Jill told me of her HIV positive daughter, adopted from Guatemala a few years ago. She told me that of many of the Special Needs out there, she considers HIV one of the most doable. Most children are perfectly normal in every way except for their blood. They learn, grow, walk, run, read, write, play, take gymnastics, swim, play soccer, etc. like any other child.
Here are some answers to frequently asked questions (based on info found at the following web site: http://www.positivelyorphaned.com/:
Q. How long will my child be likely to live?
A. With proper treatment, a child is expected to have a normal life expectancy. "Children born with HIV in the 1980s who have been diligent about treatment are alive today and thriving (now in their 20s). Doctors claim HIV+ kids can expect to live as long as any other child with a long term chronic illness, such as diabetes, although HIV is generally considered a more manageable condition."
Q. What does your daily routine look like?
A. A child with HIV must have medication in order to lead normal, healthy lives. They can do just about anything their peers can do. Their medicine is taken twice a day on a strict schedule -- which must be observed, and you will have more pediatrician appointments -- typically 4 per year, so that a specialist can monitor the CD4 counts in the blood to be sure the medication is working properly.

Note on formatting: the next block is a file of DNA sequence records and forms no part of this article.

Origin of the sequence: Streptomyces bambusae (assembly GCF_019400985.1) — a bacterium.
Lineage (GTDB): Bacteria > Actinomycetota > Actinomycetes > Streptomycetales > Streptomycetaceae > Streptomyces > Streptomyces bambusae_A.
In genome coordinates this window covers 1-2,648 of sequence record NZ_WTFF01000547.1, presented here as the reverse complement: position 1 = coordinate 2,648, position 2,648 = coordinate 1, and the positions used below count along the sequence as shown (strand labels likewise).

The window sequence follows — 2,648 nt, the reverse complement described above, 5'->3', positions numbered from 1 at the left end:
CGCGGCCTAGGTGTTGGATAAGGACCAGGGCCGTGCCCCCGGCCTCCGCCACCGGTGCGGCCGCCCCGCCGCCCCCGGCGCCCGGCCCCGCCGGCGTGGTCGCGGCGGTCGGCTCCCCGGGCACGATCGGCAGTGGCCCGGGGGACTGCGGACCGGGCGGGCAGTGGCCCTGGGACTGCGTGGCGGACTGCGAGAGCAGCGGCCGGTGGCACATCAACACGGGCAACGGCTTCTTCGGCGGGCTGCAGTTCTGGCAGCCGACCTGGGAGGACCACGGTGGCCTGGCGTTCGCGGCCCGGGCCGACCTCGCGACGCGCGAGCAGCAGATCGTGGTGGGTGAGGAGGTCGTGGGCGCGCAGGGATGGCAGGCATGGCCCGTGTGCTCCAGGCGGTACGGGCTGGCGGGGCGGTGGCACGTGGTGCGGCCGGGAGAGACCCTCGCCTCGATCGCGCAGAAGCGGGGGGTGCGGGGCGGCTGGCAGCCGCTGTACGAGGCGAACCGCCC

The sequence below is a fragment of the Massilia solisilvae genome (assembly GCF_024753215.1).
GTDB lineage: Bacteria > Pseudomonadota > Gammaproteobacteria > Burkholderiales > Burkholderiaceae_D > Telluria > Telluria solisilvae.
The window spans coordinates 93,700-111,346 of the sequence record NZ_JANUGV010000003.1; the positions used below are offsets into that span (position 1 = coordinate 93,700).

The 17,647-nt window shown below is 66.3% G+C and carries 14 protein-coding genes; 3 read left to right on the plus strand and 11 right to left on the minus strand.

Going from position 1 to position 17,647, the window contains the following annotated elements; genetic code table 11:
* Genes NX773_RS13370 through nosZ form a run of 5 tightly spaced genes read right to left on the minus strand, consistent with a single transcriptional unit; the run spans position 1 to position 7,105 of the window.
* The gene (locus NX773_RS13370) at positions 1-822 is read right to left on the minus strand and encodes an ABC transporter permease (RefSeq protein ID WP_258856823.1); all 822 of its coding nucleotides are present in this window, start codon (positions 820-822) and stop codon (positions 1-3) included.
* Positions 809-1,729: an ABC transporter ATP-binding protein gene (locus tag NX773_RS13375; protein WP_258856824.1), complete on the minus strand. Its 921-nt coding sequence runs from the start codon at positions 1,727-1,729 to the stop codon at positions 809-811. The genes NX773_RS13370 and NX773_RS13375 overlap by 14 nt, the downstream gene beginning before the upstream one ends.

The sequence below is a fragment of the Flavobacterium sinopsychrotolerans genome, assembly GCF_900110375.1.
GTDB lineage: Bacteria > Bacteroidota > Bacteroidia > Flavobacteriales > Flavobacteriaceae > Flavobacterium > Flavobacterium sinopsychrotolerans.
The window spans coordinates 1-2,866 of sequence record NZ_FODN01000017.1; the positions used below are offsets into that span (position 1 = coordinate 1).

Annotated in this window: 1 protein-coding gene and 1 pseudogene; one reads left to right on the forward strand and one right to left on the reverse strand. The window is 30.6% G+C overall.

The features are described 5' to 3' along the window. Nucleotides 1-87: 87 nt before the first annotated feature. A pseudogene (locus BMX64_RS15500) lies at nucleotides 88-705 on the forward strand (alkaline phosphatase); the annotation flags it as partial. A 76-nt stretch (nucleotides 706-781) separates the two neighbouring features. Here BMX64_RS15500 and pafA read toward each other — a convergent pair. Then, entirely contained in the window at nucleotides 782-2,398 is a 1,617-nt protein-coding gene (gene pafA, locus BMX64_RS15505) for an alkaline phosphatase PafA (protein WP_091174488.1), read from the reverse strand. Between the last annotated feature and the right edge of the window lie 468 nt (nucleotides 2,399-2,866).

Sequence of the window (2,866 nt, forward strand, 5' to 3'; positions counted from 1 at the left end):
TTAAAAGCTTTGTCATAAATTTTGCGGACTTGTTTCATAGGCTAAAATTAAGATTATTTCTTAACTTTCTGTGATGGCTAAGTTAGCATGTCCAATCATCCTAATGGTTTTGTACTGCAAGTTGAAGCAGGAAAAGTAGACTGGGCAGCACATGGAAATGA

Q. What medical problems may arise?
A. Mostly being aware of infections such as malaria, chickenpox and pneumonia. As for common colds and flu, the symptoms and duration of the illness are the same as everyone else and people with HIV are at no greater risk from complications. Usual over-the-counter cold remedies are safe and don't interact with HIV meds.
A. The medical community calls it "Universal Precautions," and you will live by them. You will need to wear gloves when touching blood or handling anything with blood on it. Other than that, you don't need to freak out.
"Q. In the U.S., how does the adoption process differ for HIV+ children vs. HIV- ?
A. Everything is the same. In the past, a visa waiver was required, but that is no longer in existence as of January 4, 2010. "
These HIV positive abandoned children would be immediately available for adoption and desperately need homes.